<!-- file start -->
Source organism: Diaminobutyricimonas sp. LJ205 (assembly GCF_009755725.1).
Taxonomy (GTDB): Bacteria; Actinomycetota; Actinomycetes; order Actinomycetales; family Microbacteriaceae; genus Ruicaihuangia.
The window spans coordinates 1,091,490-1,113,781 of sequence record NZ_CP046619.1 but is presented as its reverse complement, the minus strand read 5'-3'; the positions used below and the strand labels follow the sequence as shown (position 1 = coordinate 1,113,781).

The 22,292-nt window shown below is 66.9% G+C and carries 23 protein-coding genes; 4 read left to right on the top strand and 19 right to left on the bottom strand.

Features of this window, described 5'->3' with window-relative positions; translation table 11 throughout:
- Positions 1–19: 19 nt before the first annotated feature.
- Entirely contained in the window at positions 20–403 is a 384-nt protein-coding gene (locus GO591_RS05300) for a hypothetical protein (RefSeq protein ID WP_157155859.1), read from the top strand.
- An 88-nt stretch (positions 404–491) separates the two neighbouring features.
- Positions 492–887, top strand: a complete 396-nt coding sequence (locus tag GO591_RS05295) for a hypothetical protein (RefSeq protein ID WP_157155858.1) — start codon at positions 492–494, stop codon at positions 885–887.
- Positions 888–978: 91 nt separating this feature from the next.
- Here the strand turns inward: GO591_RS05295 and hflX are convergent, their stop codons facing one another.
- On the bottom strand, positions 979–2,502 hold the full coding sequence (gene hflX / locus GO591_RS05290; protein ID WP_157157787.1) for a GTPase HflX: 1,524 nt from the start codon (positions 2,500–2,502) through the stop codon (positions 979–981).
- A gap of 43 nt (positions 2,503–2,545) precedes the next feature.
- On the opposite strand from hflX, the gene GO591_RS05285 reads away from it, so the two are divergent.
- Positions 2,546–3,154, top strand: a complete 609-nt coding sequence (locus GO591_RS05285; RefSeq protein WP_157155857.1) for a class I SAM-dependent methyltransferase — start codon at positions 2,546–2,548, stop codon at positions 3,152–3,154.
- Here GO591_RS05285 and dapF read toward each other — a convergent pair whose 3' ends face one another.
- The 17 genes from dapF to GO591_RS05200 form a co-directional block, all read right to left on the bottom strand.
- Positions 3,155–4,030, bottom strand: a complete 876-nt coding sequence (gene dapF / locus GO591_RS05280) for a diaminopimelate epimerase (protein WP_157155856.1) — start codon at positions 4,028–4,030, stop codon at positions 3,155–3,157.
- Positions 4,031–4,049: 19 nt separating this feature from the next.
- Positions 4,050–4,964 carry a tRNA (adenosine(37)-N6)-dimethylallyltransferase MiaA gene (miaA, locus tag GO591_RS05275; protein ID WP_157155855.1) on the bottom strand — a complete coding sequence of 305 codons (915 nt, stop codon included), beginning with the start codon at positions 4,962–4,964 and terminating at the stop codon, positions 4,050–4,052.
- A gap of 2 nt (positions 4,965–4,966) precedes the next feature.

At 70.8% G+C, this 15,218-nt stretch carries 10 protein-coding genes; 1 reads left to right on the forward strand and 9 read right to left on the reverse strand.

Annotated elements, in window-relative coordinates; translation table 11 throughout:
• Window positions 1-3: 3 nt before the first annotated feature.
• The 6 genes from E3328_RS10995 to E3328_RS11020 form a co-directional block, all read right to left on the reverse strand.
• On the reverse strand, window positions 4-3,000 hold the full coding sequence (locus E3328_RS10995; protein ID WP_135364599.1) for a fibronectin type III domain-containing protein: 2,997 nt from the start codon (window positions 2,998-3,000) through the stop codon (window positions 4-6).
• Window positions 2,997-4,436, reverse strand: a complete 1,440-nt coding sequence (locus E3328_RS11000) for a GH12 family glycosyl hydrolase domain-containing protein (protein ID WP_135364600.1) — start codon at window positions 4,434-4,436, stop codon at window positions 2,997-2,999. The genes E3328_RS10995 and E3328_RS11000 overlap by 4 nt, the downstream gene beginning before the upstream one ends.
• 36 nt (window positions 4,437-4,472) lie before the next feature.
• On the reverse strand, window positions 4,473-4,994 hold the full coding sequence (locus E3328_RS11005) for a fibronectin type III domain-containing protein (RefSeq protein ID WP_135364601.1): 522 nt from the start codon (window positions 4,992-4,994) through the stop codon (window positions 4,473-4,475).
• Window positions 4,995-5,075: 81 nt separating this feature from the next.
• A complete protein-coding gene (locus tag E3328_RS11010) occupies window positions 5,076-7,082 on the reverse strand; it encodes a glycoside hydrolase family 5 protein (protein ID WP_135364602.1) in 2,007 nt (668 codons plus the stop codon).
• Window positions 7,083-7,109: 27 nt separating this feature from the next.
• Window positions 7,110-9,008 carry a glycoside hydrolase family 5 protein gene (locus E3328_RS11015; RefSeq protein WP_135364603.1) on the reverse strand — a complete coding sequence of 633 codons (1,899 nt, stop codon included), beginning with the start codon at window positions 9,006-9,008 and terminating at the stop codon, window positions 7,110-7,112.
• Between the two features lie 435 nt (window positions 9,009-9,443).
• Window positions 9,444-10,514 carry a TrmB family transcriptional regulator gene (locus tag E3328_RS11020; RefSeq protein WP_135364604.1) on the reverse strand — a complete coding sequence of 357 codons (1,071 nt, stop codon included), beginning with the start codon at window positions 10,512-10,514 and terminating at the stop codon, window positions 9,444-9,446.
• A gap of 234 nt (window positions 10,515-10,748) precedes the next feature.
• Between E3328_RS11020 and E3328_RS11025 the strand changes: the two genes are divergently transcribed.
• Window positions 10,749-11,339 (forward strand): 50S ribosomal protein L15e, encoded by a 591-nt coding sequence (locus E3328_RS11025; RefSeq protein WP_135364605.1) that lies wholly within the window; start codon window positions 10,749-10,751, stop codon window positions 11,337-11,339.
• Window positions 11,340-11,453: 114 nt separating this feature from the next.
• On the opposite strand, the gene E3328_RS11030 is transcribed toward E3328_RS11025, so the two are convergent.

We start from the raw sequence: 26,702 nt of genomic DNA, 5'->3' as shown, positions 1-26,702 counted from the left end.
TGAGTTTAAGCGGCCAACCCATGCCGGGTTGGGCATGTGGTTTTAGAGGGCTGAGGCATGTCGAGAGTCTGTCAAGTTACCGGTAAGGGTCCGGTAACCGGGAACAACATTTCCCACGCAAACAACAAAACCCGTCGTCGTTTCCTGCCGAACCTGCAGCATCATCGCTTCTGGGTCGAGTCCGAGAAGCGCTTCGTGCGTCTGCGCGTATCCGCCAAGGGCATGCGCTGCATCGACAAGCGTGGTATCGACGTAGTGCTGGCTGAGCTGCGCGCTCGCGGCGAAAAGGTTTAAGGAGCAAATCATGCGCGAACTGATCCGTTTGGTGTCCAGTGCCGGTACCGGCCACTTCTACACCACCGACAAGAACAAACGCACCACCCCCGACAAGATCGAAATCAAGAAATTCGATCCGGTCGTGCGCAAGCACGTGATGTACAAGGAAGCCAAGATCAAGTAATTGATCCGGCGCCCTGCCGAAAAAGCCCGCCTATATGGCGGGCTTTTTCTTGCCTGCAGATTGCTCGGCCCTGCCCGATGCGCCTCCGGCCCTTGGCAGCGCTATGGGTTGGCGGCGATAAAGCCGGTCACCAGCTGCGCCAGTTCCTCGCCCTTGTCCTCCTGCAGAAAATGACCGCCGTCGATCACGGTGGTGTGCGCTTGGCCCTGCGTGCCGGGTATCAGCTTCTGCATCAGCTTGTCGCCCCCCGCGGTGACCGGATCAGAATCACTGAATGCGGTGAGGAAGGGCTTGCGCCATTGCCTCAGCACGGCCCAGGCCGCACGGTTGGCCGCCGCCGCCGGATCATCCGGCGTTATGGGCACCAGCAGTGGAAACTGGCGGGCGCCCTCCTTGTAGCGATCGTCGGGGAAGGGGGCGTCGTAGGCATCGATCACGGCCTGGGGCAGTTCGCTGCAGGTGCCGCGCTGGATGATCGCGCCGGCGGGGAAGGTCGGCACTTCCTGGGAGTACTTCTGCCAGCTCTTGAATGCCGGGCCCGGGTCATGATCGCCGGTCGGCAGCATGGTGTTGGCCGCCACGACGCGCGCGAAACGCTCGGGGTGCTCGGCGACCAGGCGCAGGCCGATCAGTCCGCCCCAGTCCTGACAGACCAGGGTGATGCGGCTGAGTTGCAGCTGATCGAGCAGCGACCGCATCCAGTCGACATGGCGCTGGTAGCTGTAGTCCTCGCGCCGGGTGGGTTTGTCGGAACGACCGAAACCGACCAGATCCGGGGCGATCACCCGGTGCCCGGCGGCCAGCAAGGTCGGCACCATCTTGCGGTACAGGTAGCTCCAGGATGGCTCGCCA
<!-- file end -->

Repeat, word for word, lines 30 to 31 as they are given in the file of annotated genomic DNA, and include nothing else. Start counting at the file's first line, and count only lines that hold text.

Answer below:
• Window positions 4,995-5,075: 81 nt separating this feature from the next.
• A complete protein-coding gene (locus tag E3328_RS11010) occupies window positions 5,076-7,082 on the reverse strand; it encodes a glycoside hydrolase family 5 protein (protein ID WP_135364602.1) in 2,007 nt (668 codons plus the stop codon).